Sixty years later, the system was expanded on as city officials sought to prevent water shortages and inadequate supply while New York City grew and expanded. Water development projects were undertaken fur- ther north and west of the city in the Catskill Mountain region. An entire series of dams, reservoirs, aqueducts, and tunnels were constructed in the early 1900s, and by 1915 the Catskill Aqueduct was in operation.

Today New York City’s water supply system is still based almost entirely on the projects from the 1800s and early 1900s. Each day over 4.5 billion liters (1.2 billion gallons) of water are delivered to New York City’s 9 million residents, with 10% of this water coming from the Croton portion of the system and 90% originating from the Catskill portion. The Catskill watershed region, over 160 kilometers (100 miles) away from the city, draws water from 19 reservoirs and 3 lakes spread out over a 500,000-hectare (2,000-square-mile) area. A watershed is an area of land where sources of water (streams, creeks) flow together to a single destination. These lakes and reservoirs are connected to the city by 10,000 kilome- ters (over 6,200 miles) of pipes, tunnels, and aqueducts. Because of differences in elevation, almost the entire system moves water through gravity, with a drop of water taking anywhere from 3 months to 1 year to travel from an upstate lake or reservoir to a customer in the city. As the water approaches the city, it’s treated with chlorine to kill germs and pathogens, as well as fluoride for dental health and a couple of other chemicals to prevent corrosion of pipes.

Elizabeth Petrozello/iStock /Getty Images Plus The Ashokan Reservoir in the Catskill Mountains is one of several to provide New York City with its water supply.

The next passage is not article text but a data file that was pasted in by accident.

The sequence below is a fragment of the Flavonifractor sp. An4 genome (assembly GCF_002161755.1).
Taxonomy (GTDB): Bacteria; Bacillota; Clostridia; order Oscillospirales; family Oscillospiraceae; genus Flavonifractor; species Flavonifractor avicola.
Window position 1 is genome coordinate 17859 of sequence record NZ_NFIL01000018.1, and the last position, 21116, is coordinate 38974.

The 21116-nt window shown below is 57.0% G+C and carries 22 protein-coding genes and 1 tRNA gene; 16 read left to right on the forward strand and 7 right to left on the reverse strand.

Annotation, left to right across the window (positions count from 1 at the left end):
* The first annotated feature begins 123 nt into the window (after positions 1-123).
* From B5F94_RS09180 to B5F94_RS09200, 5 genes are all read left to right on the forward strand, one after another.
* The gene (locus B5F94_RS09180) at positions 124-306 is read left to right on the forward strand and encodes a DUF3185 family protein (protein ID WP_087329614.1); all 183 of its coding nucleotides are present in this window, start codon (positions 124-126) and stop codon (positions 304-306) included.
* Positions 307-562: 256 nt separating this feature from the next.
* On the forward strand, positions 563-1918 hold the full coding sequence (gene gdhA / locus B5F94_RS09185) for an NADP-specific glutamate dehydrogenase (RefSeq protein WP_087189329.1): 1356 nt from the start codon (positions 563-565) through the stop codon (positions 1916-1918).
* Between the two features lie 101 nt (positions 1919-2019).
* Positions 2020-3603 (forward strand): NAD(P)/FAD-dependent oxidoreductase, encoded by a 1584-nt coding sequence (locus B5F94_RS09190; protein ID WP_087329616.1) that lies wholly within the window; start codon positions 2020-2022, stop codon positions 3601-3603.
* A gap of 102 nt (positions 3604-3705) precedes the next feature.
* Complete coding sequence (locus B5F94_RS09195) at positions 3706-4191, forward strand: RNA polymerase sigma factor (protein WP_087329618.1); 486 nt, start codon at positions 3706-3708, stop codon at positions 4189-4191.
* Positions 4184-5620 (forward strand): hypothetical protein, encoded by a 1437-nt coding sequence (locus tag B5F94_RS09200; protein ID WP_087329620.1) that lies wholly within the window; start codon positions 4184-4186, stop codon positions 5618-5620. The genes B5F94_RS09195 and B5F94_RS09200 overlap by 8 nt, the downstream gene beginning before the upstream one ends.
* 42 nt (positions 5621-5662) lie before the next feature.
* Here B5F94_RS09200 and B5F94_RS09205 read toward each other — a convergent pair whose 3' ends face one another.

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Section 5.1 Case Study: New York City’s Water Supply

Unlike most major urban water systems, New York City’s drinking water is not filtered. In fact, New York has the largest unfiltered drinking water system in the United States. New York’s water supply reservoirs were built in upstate areas that were covered in forests and that also had vast areas of intact wetlands. These forests and wetlands act as natural sponges and filters, absorbing rainfall and snowmelt and purifying the water in the process. Many other cities that draw their drinking water from nearby lakes and rivers need to have expensive fil- tration systems to remove sediment and other particles and contaminants before distributing water to residents.

Learn More: New York City’s Water Supply

To get a sense of how vast the Catskill watershed region is, visit the following link:

Expanding Ecosystem Management By the 1990s, however, things began to change for the worse in terms of New York City’s drinking water. Increased development, road building, suburban sprawl, and other activities in the Catskill region were having a negative impact on water quality in surrounding reser- voirs and lakes. U.S. Environmental Protection Agency (EPA) inspectors warned the city that it might have to build a $10 billion water filtration plant to address the issue.

Instead, New York City decided to take a different approach. The 1997 Watershed Memoran- dum of Agreement (MOA) was negotiated between New York City, New York State, the EPA, environmental groups, and municipalities and townships in the Catskills region. The MOA committed New York City to spend just under $2 billion on a range of initiatives intended to improve water quality in the Catskill reservoirs. These initiatives included purchasing and protecting lands surrounding reservoirs and lakes, as well as paying nearby landowners who agreed not to develop their lands commercially. In addition, the city helped upstate communi- ties improve wastewater treatment plants, assisted dairy farmers with manure management, and worked with road departments to ensure that runoff from roads and highways was not entering reservoirs. Lastly, the city provided funding for upstate home owners to upgrade sep- tic systems and for forest landowners to improve forest management practices. Collectively, these approaches are known as ecosystem management because they focus on maintaining water quality at the source rather than cleaning the water as it reaches its destination. Over the past 20 years, the ecosystem management initiatives undertaken as part of the MOA have proved effective enough that the EPA has granted New York City a series of “filtration avoid- ance determinations” that allow the city to operate its water system without a filtration plant.